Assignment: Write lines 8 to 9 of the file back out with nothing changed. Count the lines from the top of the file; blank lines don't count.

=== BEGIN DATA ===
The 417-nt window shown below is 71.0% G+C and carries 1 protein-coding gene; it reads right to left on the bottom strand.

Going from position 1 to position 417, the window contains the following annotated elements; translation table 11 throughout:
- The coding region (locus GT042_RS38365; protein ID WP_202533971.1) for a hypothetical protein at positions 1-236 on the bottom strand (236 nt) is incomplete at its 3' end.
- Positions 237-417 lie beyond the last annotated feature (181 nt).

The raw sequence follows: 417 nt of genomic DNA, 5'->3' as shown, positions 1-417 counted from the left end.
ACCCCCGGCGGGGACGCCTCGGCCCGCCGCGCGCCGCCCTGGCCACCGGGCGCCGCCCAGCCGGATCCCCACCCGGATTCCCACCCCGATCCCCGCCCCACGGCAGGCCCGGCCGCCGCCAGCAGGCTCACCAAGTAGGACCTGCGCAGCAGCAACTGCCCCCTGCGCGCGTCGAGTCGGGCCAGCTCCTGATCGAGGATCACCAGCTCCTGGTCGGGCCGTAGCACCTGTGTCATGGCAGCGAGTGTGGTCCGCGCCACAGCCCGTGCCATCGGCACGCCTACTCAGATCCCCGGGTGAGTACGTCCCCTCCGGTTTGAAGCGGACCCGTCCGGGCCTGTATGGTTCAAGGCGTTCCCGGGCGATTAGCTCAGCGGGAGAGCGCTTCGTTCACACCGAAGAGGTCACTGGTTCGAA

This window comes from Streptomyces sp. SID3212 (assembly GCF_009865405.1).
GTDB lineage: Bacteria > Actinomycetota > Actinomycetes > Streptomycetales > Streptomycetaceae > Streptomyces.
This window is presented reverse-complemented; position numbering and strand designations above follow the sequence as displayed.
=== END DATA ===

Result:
GTDB lineage: Bacteria > Actinomycetota > Actinomycetes > Streptomycetales > Streptomycetaceae > Streptomyces.
This window is presented reverse-complemented; position numbering and strand designations above follow the sequence as displayed.